Let me just say up front that, if you’re interested in season two of Goblin Slayer, you’ve probably already seen season one. You know what you’re getting into. Season two’s first episode opens with a flashback to that scene in season one’s first episode—if you’ve seen it, you know; if you don’t know, just be aware you’ll have to be ok with viewing some very disturbing content to watch this series.
In the present, Goblin Slayer, Priestess, and our other friends from season one are back and enjoying themselves. The character progress from season one has been preserved: most notably, Goblin Slayer explicitly says he’s concerned for other people, even those he doesn’t know as well, and warns a young adventurer that goblins are not to be hunted alone, before offering him a place to stay for the night. GS has come a long way since the days when he worked alone and didn’t really concern himself with others apart from his “family” (the farm girl and her uncle). The other members of the main cast have all progressed in various ways too, especially in how they get along with each other (watch the elf and the dwarf
flirt tease each other!). Alongside them, a new crop of fresh (and naive) adventurers are preparing to take to the field for the first time, and we get to watch the veterans make an impact on the rookies—for better in most cases, possibly for worse in a few. The seeds planted here, and their fallout down the road, seem to be the focus of the rest of the season.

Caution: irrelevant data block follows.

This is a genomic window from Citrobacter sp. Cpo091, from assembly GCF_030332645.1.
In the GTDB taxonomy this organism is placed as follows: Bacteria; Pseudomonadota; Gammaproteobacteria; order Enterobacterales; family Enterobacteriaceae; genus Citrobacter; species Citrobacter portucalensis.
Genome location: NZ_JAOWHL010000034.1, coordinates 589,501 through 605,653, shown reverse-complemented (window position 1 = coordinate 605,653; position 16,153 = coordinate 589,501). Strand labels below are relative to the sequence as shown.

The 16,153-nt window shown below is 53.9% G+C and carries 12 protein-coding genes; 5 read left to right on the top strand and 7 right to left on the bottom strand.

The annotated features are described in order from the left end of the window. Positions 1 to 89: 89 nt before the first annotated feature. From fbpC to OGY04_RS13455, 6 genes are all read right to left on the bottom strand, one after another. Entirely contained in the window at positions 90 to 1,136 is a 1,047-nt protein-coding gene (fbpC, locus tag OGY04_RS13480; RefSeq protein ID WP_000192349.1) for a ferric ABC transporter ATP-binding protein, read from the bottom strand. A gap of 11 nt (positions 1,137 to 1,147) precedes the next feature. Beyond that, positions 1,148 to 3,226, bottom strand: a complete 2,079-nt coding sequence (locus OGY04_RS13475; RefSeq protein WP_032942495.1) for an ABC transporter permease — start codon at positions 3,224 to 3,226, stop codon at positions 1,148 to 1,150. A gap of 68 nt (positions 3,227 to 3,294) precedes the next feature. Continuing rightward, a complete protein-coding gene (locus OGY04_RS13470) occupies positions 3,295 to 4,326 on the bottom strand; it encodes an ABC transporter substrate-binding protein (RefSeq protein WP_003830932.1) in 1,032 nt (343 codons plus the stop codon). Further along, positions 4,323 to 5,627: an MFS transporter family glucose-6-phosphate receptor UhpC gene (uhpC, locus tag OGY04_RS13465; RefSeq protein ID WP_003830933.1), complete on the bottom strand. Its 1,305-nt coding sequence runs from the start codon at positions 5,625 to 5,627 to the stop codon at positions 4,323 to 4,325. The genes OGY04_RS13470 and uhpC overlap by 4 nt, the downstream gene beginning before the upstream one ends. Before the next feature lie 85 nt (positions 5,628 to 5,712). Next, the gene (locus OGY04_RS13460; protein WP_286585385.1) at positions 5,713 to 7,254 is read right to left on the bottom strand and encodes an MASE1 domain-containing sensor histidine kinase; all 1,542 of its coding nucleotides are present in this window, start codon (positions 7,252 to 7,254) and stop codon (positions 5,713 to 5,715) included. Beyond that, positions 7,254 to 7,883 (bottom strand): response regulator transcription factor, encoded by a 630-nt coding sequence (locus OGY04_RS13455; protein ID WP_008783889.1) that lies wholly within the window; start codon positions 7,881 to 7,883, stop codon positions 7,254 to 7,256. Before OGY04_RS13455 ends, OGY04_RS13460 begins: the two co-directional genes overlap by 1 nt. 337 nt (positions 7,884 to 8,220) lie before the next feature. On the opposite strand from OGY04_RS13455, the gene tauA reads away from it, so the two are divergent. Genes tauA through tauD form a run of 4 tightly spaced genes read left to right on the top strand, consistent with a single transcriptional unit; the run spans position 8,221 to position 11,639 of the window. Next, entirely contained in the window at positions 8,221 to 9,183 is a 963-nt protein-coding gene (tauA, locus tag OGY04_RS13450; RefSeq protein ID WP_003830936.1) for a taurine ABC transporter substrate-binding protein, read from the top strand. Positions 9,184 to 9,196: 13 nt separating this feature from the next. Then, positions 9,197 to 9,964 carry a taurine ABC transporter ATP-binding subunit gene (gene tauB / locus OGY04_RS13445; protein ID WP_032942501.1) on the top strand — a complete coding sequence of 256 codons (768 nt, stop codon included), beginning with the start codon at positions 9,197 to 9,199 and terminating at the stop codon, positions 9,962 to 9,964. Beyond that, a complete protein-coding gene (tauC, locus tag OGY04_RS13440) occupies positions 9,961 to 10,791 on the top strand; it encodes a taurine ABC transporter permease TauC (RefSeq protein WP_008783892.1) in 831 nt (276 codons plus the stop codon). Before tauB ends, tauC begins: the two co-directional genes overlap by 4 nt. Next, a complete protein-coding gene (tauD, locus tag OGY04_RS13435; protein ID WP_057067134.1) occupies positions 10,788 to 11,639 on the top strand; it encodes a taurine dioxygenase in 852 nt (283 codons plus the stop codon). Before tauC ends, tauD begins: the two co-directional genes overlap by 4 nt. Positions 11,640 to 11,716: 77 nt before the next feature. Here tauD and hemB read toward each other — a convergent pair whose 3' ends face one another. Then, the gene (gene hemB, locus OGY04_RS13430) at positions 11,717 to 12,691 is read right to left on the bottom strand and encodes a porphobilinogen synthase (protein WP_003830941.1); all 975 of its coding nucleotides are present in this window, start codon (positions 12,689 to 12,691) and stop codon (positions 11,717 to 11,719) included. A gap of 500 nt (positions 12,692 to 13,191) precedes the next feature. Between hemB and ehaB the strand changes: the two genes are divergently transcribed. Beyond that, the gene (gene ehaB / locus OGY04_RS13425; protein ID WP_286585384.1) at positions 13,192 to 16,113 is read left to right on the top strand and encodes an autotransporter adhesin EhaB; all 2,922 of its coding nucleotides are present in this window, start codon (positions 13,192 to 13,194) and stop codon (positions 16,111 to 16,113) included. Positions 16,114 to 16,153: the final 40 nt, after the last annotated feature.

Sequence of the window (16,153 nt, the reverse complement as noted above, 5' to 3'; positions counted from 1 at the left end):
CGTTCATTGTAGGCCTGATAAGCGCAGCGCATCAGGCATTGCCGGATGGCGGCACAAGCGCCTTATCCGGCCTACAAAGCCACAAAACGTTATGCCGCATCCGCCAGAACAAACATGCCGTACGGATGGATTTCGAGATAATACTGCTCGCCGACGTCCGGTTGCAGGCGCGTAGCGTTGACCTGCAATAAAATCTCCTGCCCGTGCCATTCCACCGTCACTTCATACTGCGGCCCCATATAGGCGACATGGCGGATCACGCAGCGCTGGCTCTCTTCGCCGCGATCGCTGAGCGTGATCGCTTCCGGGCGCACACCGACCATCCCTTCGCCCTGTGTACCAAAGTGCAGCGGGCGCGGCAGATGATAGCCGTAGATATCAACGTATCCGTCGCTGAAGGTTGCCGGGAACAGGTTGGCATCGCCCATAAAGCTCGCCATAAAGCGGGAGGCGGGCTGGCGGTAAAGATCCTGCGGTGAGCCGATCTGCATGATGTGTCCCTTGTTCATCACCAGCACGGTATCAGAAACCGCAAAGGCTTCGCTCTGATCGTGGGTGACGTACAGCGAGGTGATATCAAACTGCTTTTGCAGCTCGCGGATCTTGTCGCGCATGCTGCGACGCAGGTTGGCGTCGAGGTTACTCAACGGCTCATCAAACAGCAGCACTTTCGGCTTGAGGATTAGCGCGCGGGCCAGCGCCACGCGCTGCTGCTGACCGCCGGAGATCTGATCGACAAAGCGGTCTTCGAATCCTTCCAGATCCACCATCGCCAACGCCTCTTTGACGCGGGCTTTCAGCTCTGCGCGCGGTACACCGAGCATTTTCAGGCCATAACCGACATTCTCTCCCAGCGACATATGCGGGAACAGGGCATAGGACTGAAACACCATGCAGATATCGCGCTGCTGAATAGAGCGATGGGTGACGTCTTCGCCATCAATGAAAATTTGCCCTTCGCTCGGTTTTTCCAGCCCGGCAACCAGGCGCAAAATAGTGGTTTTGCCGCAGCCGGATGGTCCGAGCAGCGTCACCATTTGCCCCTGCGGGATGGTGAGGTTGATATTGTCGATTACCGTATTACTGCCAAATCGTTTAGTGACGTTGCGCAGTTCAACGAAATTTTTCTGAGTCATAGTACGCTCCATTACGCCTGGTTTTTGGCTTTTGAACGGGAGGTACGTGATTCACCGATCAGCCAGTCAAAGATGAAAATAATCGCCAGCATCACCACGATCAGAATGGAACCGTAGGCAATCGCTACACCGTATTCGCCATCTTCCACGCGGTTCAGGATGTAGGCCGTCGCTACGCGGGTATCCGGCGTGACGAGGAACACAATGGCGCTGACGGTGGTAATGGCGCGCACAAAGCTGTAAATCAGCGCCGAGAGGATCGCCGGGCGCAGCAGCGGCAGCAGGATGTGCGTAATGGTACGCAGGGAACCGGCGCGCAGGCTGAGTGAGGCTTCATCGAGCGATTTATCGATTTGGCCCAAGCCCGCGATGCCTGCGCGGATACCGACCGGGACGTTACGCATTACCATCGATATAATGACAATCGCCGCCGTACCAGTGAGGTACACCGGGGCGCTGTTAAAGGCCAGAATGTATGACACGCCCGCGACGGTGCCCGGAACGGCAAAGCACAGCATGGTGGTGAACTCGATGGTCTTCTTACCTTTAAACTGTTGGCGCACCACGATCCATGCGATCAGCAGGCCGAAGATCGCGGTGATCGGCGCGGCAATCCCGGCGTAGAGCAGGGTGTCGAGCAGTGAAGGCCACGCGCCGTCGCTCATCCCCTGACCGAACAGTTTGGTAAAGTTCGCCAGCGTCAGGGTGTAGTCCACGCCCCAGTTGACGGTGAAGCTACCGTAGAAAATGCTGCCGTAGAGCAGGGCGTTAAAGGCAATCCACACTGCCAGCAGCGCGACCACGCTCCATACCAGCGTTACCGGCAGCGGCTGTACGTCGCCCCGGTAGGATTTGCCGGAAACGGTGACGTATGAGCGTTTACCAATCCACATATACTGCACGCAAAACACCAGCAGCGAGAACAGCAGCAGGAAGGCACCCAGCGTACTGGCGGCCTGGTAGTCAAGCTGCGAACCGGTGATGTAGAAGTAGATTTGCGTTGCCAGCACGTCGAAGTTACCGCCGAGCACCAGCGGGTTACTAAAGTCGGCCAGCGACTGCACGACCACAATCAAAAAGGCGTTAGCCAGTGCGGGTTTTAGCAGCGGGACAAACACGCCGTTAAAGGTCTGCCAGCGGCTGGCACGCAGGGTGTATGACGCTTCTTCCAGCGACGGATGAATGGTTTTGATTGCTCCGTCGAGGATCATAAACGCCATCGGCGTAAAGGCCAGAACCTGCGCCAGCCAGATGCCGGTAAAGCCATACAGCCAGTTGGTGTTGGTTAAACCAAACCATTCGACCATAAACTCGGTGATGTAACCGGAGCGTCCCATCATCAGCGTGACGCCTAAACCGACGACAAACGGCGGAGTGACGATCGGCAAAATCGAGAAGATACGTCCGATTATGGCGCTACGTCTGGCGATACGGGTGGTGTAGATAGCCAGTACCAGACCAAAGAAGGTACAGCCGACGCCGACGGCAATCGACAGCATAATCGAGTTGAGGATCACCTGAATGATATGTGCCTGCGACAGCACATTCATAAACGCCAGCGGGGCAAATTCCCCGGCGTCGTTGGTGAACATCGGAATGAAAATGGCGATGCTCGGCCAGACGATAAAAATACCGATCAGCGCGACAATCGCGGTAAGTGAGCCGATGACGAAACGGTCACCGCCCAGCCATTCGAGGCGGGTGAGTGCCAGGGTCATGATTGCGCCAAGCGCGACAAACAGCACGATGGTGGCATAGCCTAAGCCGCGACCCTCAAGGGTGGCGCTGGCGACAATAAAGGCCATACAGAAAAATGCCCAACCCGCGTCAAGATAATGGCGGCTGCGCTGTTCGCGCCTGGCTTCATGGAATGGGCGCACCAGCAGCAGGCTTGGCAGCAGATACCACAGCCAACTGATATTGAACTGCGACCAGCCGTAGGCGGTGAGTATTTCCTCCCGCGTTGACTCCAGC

We’re back, folks! If you liked GS S1 (and the Goblin’s Crown film), you’ll probably like S2. The gritty world of Goblin Slayer is engaging, both in itself and as a deconstruction of more shallow fantasy tales. The fact that none of the characters have proper names allows them to easily serve as “Everyman” figures, creating room for reflection: Am I like this character? In what ways do I share their virtues and faults? The world itself likewise prompts reflection: What room is there for providence, virtue, and grace in a universe that seems designed to promote conflict and even evil? The characters themselves seem to be trying to answer this last question in a way, and the fact that they haven’t given up even after the tragedies of the past makes this series not only enjoyable but compelling. I’ve just got one thing to say—let’s go!
Goblin Slayer (both seasons and the Goblin’s Crown film) are streaming on Crunchyroll.